Don't Send Dilbert to India

September 22, 2014

The comic strip Dilbert thrives off of skewering a certain clueless, pointy-haired middle manager who wouldn’t know a Harvard Business Review from People. In one of the best sketches, the manager approaches his secretary to schedule a staff meeting. When asked the topic, he replies with a fusillade of jargon: “I plan to fuse Six Sigma with Lean Methods to eliminate the gap between our strategy and objectives.” At which point the secretary types into the calendar notice “W-A-S-T-E O-F T-I-M-E.”

There’s a lot we could find funny about this comic, but there’s also something painfully true about the amount of waste that comes from poor management. One of academia’s brightest young lights, Nick Bloom, decided to figure out just how much Dilbert-like management costs the world’s major countries in output. His findings in the World Management Survey were, to put it bluntly, alarming.

Bloom and his fellow economies have spent the last decade surveying more than 10,000 managers across 20 countries—mostly Western, plus developing countries like Brazil, China, and India. The firms whose managers they spoke with were randomly selected from the total population of all public and private manufacturing firms with anywhere from 100 to 5,000 employees. The survey itself was ingenious. It measured 18 different management best practices that roughly sorted into categories of monitoring, targeting, and incentivizing performance. Managers were never told they were being surveyed or asked to judge their own abilities. Instead, they were simply being “interviewed about management practices” at a firm they’ve never heard of. These manager’s own management proclivities are revealed in how they judge others.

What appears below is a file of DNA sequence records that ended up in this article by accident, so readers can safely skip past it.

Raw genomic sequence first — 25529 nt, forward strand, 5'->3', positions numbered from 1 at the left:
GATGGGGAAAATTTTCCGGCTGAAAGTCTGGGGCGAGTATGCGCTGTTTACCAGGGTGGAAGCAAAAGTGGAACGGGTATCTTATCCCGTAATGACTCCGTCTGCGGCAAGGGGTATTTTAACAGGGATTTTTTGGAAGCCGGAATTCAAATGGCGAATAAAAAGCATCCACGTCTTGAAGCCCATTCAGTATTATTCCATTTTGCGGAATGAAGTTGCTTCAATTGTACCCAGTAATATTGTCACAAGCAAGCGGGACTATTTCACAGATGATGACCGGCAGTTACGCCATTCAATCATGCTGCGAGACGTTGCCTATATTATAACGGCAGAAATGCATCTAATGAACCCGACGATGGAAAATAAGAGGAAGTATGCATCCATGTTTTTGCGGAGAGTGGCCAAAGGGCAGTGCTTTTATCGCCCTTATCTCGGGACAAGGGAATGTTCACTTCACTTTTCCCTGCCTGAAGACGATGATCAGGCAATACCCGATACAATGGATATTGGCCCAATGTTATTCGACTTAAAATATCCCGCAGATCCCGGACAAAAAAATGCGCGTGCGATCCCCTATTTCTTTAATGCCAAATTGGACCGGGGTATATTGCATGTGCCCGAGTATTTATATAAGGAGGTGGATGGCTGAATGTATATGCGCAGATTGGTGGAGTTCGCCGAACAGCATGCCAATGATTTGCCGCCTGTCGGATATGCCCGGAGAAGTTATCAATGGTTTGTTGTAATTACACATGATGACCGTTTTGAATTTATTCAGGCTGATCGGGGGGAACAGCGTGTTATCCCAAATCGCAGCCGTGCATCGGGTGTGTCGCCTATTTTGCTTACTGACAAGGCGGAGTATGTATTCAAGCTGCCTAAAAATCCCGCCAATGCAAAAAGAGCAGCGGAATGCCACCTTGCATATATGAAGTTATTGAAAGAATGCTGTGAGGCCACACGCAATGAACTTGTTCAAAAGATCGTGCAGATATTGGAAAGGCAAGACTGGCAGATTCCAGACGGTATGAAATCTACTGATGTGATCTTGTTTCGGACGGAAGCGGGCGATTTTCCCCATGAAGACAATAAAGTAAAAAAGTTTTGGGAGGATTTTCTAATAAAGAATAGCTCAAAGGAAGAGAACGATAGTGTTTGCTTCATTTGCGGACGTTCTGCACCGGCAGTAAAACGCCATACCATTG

Bloom found that the American firms enjoyed far and away the best management scores. And it’s not just that the score runs high, but that the number of truly “bad” firms is so low. The average American firm’s strong suit is in offering incentives for performance. Other well-performing countries, such as Sweden, were better at offering monitoring and target-based management.

At the other end of the management spectrum are countries such as India, which is at or near the bottom in Bloom’s ranking. Every measure of management suffers in this and other poorly performing countries. But it would be deceiving to see this as an indictment on India’s general management skill. Rather, it’s a sign that the country has a lot of badly run firms that aren’t going anywhere fast.

If you look at the best performing companies within each of these countries, the differences are negligible. A good Greek company is nearly as good as an American company, which in turn is managed as well as the best Swedish firm. It’s really at the bottom end of management that the differences between countries appear. India happens to have a lot of poorly managed firms. The United States does not.

Perhaps unsurprisingly, a country’s productivity is correlated with its management aptitude. Management accounts for a quarter of the productivity advantage America has over Europe. Firms in particular enjoy better performance from good management; as Bloom found, “they are larger, more productive, grow faster, and have higher survival rates.” Success comes quickly to those firms that are managed well.

How can countries improve their management? One way is to better train the managers themselves. Another way is through competition. Force the worst performing companies to do better or simply replace them. In fact, competition, according to Bloom, is the greatest explanation for why some countries enjoy great management and higher productivity and others don’t.

If you recall, countries like India suffer more from a preponderance of poorly run firms that they can’t seem to shake off. These companies don’t wither and die like they would in highly competitive countries. They are coddled in the embrace of large monopolies. Their worst middle managers are impossible to fire. Startups are so caught up in red tape that they have little hope of mounting a challenge to the established players. Foreign competitors are shunned in favor of local cronies. Add all of this up and there seems to be little penalty for the sort of bad management that so weighs down countries in need of prosperity.

If a country wants greater growth, higher productivity, and fewer Dilberts, the answer is clear: promote competition. 

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